The Integrated Water Resource Management (IWRM) addresses water management in a holistic manner, integrating the management of water resources with ecosystem services, human health, ecological sustainability, economic growth, poverty alleviation, gender equality, employment and other aspects of sustainable human development. By enhancing knowledge and practice of water management in Africa using ecohydrology and IWRM through curricula development and dissemination, key stakeholders and their communities will be empowered in identifying sustainable solutions for addressing water management challenges in Africa.
The adaptation of Water Management Curricula Using Ecohydrology and Integrated Water Resources Management with African contexts is implemented under the new project “Upscaling Water Security to Meet Local, Regional, and Global Challenges ‐ Designing Local Ecohydrology and IWRM Educational Resources for Africa”. The project serves to supplement and further advance the outcomes of the original Upscaling Water Security to Meet Local, Regional, and Global Challenges project. The overall purpose of the new project is to ensure that the Water Management Curricula produced under the original project are as relevant, applicable and appropriate to the African as well as the wider Asian context as possible, in turn enabling their widespread use and appreciation in relevant contexts.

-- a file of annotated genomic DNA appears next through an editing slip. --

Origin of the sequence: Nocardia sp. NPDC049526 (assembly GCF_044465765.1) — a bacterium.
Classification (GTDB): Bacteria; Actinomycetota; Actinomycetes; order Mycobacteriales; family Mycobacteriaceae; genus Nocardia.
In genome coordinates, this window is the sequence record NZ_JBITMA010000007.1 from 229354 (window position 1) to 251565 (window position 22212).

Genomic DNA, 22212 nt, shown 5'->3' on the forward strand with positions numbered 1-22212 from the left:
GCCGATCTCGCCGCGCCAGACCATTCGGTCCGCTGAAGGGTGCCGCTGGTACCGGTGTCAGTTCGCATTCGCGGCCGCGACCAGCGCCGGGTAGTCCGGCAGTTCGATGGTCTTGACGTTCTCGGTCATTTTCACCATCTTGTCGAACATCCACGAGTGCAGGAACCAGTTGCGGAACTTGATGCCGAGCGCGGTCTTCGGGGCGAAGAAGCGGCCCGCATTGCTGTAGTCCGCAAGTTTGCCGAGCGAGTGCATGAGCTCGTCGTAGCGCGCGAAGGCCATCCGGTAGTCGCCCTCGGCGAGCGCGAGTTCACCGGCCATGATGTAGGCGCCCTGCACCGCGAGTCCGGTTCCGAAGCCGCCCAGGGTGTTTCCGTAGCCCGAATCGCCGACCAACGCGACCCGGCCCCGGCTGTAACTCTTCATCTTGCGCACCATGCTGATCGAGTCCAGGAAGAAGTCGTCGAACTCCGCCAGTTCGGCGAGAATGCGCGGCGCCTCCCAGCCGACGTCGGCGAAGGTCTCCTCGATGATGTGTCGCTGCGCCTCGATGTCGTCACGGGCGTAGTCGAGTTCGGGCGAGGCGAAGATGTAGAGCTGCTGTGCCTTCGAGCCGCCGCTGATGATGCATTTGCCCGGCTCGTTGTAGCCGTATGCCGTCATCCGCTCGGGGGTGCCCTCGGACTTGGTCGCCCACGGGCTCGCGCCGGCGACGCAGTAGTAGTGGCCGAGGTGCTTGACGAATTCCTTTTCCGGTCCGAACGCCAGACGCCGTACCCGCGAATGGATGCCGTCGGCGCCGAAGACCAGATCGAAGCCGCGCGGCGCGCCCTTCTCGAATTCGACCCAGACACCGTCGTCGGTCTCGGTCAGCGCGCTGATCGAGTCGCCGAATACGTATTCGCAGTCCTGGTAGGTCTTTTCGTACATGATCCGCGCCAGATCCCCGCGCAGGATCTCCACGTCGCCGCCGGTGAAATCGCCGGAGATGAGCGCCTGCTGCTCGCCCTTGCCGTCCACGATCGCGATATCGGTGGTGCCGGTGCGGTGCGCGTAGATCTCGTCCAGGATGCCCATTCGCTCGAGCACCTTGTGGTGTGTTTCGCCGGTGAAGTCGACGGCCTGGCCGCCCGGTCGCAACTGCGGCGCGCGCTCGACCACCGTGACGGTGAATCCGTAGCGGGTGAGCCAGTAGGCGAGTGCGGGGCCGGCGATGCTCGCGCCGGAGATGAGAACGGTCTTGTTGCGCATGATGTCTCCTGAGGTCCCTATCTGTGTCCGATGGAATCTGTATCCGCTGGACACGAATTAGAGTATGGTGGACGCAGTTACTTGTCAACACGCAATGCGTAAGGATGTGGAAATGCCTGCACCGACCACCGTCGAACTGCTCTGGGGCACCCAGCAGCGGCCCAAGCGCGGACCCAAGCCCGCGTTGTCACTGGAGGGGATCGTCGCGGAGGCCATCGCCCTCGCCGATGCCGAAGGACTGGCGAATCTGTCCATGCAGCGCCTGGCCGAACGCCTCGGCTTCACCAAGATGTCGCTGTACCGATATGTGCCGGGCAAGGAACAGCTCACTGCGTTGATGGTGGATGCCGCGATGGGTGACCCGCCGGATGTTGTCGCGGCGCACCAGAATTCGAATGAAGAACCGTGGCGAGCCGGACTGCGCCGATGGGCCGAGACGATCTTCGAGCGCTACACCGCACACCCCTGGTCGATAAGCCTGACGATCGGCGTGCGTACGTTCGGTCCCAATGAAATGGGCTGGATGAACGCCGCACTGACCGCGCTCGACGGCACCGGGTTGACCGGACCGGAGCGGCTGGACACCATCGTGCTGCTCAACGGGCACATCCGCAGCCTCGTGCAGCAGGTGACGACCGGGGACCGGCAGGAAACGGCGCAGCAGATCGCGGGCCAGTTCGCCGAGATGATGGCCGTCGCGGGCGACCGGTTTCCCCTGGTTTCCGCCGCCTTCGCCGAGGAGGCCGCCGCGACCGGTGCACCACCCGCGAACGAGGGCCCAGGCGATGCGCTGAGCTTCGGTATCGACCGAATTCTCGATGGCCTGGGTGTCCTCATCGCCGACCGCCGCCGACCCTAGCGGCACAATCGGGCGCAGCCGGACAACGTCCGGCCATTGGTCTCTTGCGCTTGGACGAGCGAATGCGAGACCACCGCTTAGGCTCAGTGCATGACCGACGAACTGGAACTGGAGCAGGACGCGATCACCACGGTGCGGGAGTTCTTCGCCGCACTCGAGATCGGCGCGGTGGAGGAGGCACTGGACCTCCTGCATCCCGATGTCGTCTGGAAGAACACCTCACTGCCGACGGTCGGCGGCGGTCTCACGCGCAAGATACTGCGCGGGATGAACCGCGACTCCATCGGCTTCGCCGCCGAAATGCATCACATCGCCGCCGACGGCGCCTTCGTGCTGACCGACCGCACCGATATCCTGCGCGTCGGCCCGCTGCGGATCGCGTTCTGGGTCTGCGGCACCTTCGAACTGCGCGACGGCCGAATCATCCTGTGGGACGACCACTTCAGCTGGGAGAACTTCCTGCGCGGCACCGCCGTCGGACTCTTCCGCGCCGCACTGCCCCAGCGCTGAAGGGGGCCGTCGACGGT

When: 24-25 July 2019
Where: Jakarta, Indonesia
UNESCO’s International Hydrological Programme (IHP) Ecohydrology Demonstration Projects and Hydrology for Environment, Life and Policy (HELP) River Basin Network are two innovative approaches that involve engineering-based tools. These tools integrate both basin-wide human activities and changes in the hydrological cycle in order to sustain, improve and restore ecological functions and services in river basins, as a basis to support positive socioeconomic development.
Under the education component, the Water Management Curricula using Ecohydrology and IWRM serve as teaching materials suited for higher education, drawing upon experiences from Asia and the Pacific. The involvement by Humid Tropics Centre Kuala Lumpur (HTCKL) and a consortium of Malaysian universities in this exercise provided an opportunity to identify additional partners who could be involved in the implementation of the curricula in Malaysia.
Although the curricula have been designed to be applicable in Asia Pacific and Africa, they draw most of their practical examples, case studies and general frame of reference from the Malaysian context. In order to ensure that the curricula provide the greatest possible contribution towards sustainable development in Africa, there is a need to develop a localized version of the resources that draws on and refers to the African context.
Concept Note and Agenda
Dr. Hans Dencker Thulstrup
Senior Program Specialist
Water and Environmental Sciences